With the starting pitching market dwindling, Gavin Floyd could become a hot commodity.
Since becoming a full-time member of the White Sox starting rotation, Gavin Floyd has won at least 10 games every season. He has made at least 29 starts over that time and his ERA has topped out at 4.37, even though he plays in one of the best ballparks to hit in. He signed a team-friendly contract back in 2009, where he received $25 million over five years. He is entering the final year of that contract and will earn $9.5 million in 2013.
While Floyd has been a solid starter and isn't breaking the bank, he also has never fully reached his potential. In 2008, he was 17-8 with a 3.84 ERA over 206⅓ innings. He has never reached any of those marks since. He became what he is: A guy that will take the ball and give you some real good games, a few real bad ones and will keep you in the game most of the time. That is still a valuable asset that a lot of teams are overpaying for on the free agent market.
The White Sox have a pretty solid rotation right now. If all goes well, Jake Peavy, Chris Sale, John Danks, Floyd and Jose Quintana can be put up against most teams one through five. However, Peavy and Sale are still question marks as far as durability goes. Danks is coming off of an injury that saw him miss most of 2012 and Quintana had a great start and tailed off down the stretch. Hector Santiago and Dylan Axelrod are the next guys in line if anything should happen to the front five. All of that leaves Floyd as the most reliable guy in your rotation.
That being said, if there is an offer for something that will improve the club down the line, I think you have to move him. Anibal Sanchez just received $80 million over five seasons from the Tigers. He is a little bit younger than Floyd and has a little less wear and tear on his arm, but they aren't all that different. Floyd will probably cash in strong with a good season this year. I don't want the White Sox to be the team that pays for him going forward.
So the smart move, in my opinion, would be to flip him. Get a bat. Get some prospects. You should be able to get something pretty decent for one season of Floyd. The Texas Rangers have to be a place that would be interested in Floyd. Maybe the Angels. How about the Blue Jays? A lot of teams are looking for pitching. There are still a couple of free agents in Kyle Lohse and Edwin Jackson but after that the pickings are slim.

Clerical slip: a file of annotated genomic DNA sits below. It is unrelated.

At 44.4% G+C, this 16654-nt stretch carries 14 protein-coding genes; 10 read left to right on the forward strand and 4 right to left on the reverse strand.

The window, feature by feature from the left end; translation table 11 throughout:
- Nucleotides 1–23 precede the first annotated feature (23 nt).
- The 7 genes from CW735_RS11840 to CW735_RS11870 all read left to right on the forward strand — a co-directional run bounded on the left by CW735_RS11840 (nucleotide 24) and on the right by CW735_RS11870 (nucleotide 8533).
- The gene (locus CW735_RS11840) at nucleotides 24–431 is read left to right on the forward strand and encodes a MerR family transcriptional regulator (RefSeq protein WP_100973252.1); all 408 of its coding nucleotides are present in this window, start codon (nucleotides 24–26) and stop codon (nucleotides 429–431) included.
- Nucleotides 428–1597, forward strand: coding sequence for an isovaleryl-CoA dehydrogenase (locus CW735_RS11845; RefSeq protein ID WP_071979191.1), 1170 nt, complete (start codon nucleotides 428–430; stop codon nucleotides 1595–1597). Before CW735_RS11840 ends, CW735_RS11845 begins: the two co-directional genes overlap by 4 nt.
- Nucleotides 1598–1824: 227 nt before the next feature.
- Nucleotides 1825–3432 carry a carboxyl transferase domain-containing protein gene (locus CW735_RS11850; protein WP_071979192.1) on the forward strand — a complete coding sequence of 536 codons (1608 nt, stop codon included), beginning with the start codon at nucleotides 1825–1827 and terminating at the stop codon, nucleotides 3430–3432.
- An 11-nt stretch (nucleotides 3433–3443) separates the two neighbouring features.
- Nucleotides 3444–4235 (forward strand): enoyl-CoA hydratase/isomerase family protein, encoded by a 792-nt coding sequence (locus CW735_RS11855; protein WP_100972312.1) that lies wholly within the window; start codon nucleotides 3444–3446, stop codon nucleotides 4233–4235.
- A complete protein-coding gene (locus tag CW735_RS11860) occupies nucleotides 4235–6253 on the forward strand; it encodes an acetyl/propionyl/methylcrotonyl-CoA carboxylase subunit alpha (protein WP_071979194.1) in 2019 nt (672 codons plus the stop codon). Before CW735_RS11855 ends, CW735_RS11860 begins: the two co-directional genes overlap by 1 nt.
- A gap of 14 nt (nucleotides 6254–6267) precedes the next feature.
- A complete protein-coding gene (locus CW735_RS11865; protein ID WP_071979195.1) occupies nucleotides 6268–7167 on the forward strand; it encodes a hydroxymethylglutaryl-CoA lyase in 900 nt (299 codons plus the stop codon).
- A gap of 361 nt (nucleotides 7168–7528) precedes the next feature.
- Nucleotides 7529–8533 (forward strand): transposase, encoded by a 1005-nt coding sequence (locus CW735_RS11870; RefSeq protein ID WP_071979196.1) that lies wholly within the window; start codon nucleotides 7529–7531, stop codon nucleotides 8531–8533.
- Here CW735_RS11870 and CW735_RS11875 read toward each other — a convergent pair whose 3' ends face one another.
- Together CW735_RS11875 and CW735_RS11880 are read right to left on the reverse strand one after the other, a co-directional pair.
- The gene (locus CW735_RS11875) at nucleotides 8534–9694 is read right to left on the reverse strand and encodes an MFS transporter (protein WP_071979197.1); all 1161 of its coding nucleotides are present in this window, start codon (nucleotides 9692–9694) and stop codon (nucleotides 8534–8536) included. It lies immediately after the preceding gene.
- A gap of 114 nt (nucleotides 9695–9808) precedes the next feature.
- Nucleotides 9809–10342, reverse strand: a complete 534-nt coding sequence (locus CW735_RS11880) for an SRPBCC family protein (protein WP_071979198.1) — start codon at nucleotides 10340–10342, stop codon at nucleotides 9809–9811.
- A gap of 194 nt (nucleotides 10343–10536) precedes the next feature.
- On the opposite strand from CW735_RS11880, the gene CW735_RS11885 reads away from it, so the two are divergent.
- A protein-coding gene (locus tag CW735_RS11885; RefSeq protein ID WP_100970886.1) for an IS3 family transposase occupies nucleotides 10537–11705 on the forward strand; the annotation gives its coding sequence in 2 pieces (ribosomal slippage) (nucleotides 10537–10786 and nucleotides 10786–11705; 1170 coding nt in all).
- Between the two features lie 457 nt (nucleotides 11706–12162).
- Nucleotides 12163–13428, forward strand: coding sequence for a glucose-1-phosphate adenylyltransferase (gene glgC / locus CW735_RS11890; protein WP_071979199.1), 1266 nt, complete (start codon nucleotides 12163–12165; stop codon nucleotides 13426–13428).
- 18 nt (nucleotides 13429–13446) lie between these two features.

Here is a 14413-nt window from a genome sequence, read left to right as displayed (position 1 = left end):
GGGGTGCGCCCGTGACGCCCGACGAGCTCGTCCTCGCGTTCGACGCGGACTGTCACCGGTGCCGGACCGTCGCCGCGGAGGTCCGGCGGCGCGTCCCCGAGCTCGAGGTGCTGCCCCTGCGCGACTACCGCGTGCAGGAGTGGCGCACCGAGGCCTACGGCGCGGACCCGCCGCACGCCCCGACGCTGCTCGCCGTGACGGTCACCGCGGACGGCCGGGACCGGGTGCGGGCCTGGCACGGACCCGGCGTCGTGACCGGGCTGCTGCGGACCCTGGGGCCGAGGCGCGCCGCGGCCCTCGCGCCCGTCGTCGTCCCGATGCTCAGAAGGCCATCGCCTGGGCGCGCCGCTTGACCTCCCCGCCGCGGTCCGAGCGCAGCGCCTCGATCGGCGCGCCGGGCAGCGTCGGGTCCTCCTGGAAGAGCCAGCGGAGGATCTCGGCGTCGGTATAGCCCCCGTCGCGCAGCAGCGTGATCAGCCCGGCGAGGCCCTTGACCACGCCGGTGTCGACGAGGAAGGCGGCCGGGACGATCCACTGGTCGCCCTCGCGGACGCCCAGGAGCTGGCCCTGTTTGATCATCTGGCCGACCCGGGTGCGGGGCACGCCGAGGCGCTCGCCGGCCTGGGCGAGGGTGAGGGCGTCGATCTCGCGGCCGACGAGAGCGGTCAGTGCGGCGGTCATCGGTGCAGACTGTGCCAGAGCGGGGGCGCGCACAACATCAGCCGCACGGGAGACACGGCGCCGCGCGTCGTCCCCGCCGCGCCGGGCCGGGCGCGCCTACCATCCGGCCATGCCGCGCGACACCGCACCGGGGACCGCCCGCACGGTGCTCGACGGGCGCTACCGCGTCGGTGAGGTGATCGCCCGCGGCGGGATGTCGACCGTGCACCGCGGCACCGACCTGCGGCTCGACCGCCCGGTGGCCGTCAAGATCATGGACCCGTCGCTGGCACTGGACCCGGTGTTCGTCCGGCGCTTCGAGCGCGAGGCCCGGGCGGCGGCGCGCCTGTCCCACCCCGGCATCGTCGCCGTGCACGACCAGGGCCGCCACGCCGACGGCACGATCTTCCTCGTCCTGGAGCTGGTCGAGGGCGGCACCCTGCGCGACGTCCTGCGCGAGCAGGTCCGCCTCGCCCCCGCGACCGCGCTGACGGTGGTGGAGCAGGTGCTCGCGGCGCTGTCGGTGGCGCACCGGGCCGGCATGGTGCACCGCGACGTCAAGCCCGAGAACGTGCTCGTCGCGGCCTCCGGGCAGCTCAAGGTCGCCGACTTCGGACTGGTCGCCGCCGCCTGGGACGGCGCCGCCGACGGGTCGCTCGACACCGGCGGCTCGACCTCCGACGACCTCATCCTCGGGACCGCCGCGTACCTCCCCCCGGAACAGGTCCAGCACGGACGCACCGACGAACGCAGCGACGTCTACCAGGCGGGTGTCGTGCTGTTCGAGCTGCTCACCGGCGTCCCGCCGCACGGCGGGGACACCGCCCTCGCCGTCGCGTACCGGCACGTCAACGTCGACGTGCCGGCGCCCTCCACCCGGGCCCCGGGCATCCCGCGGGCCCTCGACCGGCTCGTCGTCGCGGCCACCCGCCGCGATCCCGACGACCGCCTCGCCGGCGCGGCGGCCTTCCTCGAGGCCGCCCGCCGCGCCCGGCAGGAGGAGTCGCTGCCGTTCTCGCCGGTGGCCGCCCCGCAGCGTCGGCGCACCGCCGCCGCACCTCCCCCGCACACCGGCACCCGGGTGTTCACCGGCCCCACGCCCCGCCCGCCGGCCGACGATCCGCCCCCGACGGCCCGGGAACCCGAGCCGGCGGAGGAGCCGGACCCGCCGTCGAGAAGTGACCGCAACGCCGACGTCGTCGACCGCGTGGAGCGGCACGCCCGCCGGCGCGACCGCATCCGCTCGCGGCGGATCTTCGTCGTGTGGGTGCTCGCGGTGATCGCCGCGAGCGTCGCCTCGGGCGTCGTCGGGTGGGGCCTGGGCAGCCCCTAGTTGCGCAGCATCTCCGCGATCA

There are also some free agent wild cards you could add to give the White Sox rotation some depth going forward. My personal preference would be to see if Edwin Jackson would take a deal in the $11-13 million range for a couple of seasons, but that is wishful thinking.
Marcum, 30, is 57-36 over his seven seasons with a 3.76 ERA. The Royals were the team linked to him the most this offseason but with them getting James Shields and Wade Davis that interest has tapered off. Marcum only threw 124 innings in 2012 and has had some issues staying healthy (he missed all of 2009), but he has been successful when on the mound. The White Sox keep guys on the mound better than most teams. Moving Floyd and signing Marcum wouldn't hurt the Sox and if all went well, could make them better. Especially when you factor in the return of Floyd.
Jurrjens, 26, was non-tendered earlier this off-season by the Atlanta Braves. He's had his own injury issues, as he only threw 48⅓ innings last year. However, Jurrjens was an all star in 2011, when he went 13-6 with a 2.96. In 2009, he was 14-10 with a 2.60. As a rookie in 2008, he was 13-10 with a 3.68. The guy has talent if he can remain healthy. I would think he'd be looking for a shorter term contract that would allow him to replenish some value and hit the market again in a year or two. I think he's a very good match for the White Sox.
Hernandez, 32, would be a bigger gamble than the other two. He had a great 2007, when he went 19-8 with a 3.06 ERA, but hasn't been nearly as successful since. He missed most of last season because of identity fraud in which it was found out that there really was no Frosty Corona and instead he was Roberto Hernandez. The year before he was 7-15 with a 5.25 ERA. He doesn't strike out a lot of guys, but is a master at getting ground balls (56.6% ground ball rate since 2008). This is a classic case of "Coop can fix 'em." The Rays were said to be nearing a deal with Hernandez, but it hasn't happened yet, so he is still out there.
With the options still available to replace Floyd in the rotation, I think you can move him, make a signing and let Herm Schneider and Don Cooper do what they are good at.